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NH House Bill Seeks Tougher Penalty for Delayed Workers’ Comp Checks

Measure would double amount if payment to injured worker is delayed

Insurance companies that are late sending out a workers’ compensation check should pay more than a fine — in fact, they should double the delayed payment owed to the injured worker.

So says House Bill 1451, which was introduced last week to the House Labor, Industrial and Rehabilitative Services Committee.

The number of late checks may be small, but it is a big “financial hardship” for those who are already getting by on 60 percent of their wages, testified John A. Wolkowski, a workers’ compensation attorney from Manchester.

Most insurers make their payments on time, but there “are certain entities, not necessarily insurance companies, that are notorious,” he said. Payments can be delayed for weeks, even more than a month, he said.

Low-wage workers can end up missing car payments or fall behind on their rent. Even one well-off construction worker he knew committed himself to some big expenses before he was unexpectedly injured and fell behind on his mortgage payments and had to dip into his 401(k) in order to keep a roof over his head because of an untimely payment.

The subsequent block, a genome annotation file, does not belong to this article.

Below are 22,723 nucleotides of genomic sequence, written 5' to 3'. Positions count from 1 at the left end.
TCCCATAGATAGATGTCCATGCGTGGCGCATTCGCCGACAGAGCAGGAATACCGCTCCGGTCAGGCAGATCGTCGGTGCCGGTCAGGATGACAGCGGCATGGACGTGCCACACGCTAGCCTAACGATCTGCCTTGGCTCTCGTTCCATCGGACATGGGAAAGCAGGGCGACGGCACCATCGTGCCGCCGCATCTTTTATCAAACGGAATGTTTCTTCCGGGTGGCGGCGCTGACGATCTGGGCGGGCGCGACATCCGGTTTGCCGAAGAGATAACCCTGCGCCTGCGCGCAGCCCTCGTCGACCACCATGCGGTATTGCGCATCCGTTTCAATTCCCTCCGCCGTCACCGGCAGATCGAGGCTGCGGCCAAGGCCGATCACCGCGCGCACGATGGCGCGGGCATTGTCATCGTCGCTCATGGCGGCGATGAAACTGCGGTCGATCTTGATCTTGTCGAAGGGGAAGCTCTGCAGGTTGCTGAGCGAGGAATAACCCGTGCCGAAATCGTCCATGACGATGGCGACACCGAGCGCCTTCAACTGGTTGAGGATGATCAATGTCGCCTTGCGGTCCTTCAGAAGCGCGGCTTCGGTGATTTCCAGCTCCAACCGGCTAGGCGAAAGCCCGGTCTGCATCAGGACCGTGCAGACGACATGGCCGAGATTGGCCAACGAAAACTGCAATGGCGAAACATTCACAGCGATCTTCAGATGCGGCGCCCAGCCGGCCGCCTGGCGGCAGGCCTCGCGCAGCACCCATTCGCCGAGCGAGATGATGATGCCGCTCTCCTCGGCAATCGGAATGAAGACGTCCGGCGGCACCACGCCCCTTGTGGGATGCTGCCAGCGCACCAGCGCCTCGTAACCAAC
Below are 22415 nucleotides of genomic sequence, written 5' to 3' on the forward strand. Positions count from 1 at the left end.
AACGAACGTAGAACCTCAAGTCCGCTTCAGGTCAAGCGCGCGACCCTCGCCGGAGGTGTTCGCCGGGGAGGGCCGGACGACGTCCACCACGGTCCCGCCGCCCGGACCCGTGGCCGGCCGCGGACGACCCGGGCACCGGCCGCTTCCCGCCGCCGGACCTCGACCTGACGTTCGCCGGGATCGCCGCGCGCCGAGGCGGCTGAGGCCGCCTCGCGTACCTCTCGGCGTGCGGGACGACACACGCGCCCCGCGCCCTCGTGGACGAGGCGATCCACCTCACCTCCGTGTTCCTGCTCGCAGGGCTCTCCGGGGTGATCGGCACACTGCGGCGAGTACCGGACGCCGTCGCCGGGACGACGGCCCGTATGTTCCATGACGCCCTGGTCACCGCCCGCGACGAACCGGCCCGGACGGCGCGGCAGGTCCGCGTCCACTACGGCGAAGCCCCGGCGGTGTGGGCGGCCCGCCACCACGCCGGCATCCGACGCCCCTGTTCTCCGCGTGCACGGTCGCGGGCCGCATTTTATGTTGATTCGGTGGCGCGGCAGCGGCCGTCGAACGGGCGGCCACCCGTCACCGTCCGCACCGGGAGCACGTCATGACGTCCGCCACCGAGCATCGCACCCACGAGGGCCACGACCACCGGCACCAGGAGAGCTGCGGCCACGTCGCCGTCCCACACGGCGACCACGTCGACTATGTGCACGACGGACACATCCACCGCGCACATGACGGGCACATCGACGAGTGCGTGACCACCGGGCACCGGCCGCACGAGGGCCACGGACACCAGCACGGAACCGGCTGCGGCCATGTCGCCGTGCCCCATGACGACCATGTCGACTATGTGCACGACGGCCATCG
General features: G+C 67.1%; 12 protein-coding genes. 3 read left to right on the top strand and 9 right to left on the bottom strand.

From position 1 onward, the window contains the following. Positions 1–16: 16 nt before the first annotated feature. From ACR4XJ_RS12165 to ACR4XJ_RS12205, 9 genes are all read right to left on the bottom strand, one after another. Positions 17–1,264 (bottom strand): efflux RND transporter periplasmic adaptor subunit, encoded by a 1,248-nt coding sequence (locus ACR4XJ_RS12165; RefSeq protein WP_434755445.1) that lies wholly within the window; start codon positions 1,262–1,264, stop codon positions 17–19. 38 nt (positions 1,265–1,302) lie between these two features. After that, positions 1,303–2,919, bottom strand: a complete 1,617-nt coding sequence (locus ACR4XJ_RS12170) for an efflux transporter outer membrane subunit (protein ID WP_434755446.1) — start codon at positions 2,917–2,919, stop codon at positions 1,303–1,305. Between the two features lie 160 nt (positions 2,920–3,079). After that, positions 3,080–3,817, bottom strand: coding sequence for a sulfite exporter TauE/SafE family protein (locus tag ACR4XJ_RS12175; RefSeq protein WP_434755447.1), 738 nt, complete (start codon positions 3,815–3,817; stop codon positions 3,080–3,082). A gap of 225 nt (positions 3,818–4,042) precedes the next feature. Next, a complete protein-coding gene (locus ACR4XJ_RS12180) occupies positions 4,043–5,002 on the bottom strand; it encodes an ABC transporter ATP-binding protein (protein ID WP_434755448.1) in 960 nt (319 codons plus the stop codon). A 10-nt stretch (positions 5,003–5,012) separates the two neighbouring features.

Under current law, insurance companies face a $2,500 fine for a late payment, but that goes to the state treasury. “It should go directly to the people who are hurt,” said Wolkowski.

The bill’s sponsor, Rep. Herb Richardson, R-Lancaster, was one of those recipients who waited for a check. “If I had a doctor’s appointment I wouldn’t get paid that week because they were figuring I was getting cleared for work,” Richardson said.

Richardson is also sponsoring HE 1508, which would increase workers’ compensation payments to two-third of the worker’s former pay to put the percentage in line with other states. A hearing on that bill is scheduled for Wednesday.

`Very high barrier’

Meanwhile, HB 1451 would penalized insurance companies that “willfully and without good cause fail to make a timely payment” and would require a hearing before imposing the law.

Only Ryan Hale, lobbyist from the NH Automobile Dealers Association, spoke against the bill. Hale argued that a $2,500 fine was incentive enough to pay on time, and the Department of Labor could always pull a license of a “bad actor.” Doubling the claims payout could result in a greater compensation expense that could push up premiums, he said.

Hale stressed that the association wasn’t a bad actor, but “we are concerned if we make a mistake and the state is overzealous.”

The Labor Department rarely imposes the full $2,500 fine, preferring to correct the problem and not punish the offender, said Rudolf Ogden, a department attorney.

He said that, with language like “willfully,” that is setting a “very high barrier” against a company to pay out extra indemnity to a worker, and he doubted that the expense would be high enough to affect premiums.